Goldman Sachs

Goldman Sachs - Biggest Profits Ever - How?

Today Goldman Sachs posted record profits.

Goldman Sachs Group Inc. posted record earnings as revenue from trading and stock underwriting reached all-time highs less than a year after the firm took $10 billion in U.S. rescue funds.

Second-quarter net income was $3.44 billion, or $4.93 a share, the New York-based bank said today in a statement. That surpassed the $3.65 per-share average estimate of 22 analysts surveyed by Bloomberg and was 65 percent higher than last year’s second quarter.

Oops, not so fast! Goldman is being blasted for using the same risky trading model that caused so many other firms to bring the economy to it's knees. Bloomberg:

Something Wicked This Way Comes - Goldman Sachs & Software

Zerohedge has been covering the Sergey Aleynikov story and some very strange details are emerging. It seems there is some proprietary code for high frequency trading which is amazingly profitable, as in too profitable.

From the Wall Street Journal:

In a commentary Thursday Iati offers some thoughts about how important algorithmic trading has become to the market. His conclusion hints at the significant power of the programmers.

Matt Taibbi shreds Goldman Sachs excuses

Matt Taibbi has been wading through the objections to his Rolling Stone article a few weeks ago detailing how Goldman Sachs has profited obscenely by using its political influence to help create, then prick, a series of financial bubbles over the past century. Taibbi's reply is very much worth reading, to see the depths to which defenders of the financial status quo will stoop, such as hurling the "anti-semitic" charge. But, here is the conclusion, which I consider the best part:

Goldman Sachs - Biggest Profits Ever - How?

In case you missed it:

Goldman Sachs Goldman to make record bonus payout:

A lack of competition and a surge in revenues from trading foreign currency, bonds and fixed-income products has sent profits at Goldman Sachs soaring, according to insiders at the firm.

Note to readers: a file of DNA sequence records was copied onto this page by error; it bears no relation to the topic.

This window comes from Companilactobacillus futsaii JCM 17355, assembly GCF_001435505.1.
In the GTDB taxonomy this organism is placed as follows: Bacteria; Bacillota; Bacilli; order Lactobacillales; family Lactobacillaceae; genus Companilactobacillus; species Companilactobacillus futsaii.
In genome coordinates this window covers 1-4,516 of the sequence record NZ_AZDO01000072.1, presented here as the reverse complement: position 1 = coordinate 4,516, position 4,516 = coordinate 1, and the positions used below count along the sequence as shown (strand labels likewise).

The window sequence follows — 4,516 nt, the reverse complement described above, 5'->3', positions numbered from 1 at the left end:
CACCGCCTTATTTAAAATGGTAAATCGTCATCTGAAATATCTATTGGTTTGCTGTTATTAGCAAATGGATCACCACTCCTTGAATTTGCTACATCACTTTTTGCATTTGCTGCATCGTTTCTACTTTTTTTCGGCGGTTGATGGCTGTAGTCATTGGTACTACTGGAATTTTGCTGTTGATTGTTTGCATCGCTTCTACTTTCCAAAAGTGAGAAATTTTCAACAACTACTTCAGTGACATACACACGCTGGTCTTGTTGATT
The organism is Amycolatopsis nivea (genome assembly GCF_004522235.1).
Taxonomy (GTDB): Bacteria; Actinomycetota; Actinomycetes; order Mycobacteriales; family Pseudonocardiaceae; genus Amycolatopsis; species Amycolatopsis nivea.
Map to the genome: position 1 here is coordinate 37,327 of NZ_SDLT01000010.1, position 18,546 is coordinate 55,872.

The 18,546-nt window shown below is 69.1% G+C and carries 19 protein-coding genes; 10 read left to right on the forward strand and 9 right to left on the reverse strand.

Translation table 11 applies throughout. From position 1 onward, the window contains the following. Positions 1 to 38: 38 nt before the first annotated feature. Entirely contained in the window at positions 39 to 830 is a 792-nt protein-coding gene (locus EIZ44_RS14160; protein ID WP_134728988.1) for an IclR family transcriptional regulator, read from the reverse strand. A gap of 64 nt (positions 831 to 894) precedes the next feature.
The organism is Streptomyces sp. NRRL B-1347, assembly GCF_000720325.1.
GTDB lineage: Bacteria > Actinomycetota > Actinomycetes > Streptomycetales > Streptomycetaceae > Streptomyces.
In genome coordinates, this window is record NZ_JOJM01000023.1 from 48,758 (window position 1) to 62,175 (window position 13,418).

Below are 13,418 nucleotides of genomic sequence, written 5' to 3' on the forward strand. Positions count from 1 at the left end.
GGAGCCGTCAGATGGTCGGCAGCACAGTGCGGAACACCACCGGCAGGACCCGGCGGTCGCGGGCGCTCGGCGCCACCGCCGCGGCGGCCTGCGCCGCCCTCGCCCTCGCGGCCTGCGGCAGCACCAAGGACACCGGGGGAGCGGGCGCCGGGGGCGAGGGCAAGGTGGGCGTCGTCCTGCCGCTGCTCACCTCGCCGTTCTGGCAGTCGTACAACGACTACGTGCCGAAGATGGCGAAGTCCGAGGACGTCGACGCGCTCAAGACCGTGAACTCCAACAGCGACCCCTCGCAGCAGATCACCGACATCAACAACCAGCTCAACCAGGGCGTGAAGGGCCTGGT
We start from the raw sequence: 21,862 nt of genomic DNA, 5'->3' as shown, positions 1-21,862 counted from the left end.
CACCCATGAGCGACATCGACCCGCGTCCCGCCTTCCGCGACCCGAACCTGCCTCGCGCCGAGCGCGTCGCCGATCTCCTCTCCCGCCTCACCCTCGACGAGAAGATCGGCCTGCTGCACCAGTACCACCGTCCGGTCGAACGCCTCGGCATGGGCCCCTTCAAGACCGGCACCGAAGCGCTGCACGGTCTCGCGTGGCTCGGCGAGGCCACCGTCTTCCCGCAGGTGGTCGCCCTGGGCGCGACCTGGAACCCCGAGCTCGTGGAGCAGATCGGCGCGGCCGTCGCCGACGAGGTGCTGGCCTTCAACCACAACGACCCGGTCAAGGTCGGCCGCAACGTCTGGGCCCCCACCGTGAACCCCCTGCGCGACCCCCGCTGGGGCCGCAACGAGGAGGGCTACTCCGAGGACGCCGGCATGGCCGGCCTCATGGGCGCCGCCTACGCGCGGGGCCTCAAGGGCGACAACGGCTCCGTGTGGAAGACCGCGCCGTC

Staff in London were briefed last week on the banking and securities company's prospects and told they could look forward to bumper bonuses if, as predicted, it completed its most profitable year ever. Figures next month detailing the firm's second-quarter earnings are expected to show a further jump in profits. Warren Buffett, who bought $5bn of the company's shares in January, has already made a $1bn gain on his investment.

Is this a 'Moral Hazard' in the making?

Will Goldman Sachs be a case study in 'Moral Hazards'? Goldman is increasing its risk-taking at a time when taxpayer dollars are still in its coffers.

Goldman Sachs Group Inc., unbowed by the securities industry’s worst year since the Great Depression, increased its trading bets at the fastest rate on Wall Street.

Interesting time to increase your risk. Here is some perspective on the amount of risk.

Goldman Sachs’s so-called value-at-risk, the amount the New York-based bank estimates it could lose from trading in a day, jumped 22 percent to $240 million in the first quarter, twice what Morgan Stanley stands to lose, company reports show. VaR climbed 2.8 percent in the same period at JPMorgan Chase & Co. and dropped 14 percent at Credit Suisse Group AG.

Goldman Sachs Selling Stock to Pay Back TARP

Now here is an interesting story:

Goldman Sachs Group Inc., by selling stock to help it repay $10 billion to the U.S. Treasury, may pressure competitors to follow suit or appear dependent on government support, analysts said.

The company, scheduled to report earnings April 14, is considering announcing the share sale as early as next week, the Wall Street Journal reported yesterday, citing unidentified people familiar with the matter. Lucas van Praag, a spokesman for New York-based Goldman Sachs, declined to comment.

Now while the report states Goldman Sachs owes $10 Billion, the reality is, through AIG, Goldman Sachs received $12.9 billion.

I'd say that's a very nice free profit by getting 100% payouts via AIG.

AIG Audit on CDS Payouts

The TARP Inspector General is opening an audit on AIG payouts.

American International Group Inc.’s payments to banks including Goldman Sachs Group Inc. after the insurer’s bailout are being probed by the chief watchdog of the U.S. financial rescue program.

Neil Barofsky, special inspector general for the Troubled Asset Relief Program, has opened an audit into whether there were attempts made by New York-based AIG or the government to reduce the payments, according to an April 3 letter he wrote to Representative Elijah Cummings. The Maryland Democrat had requested the probe last month along with 26 other lawmakers.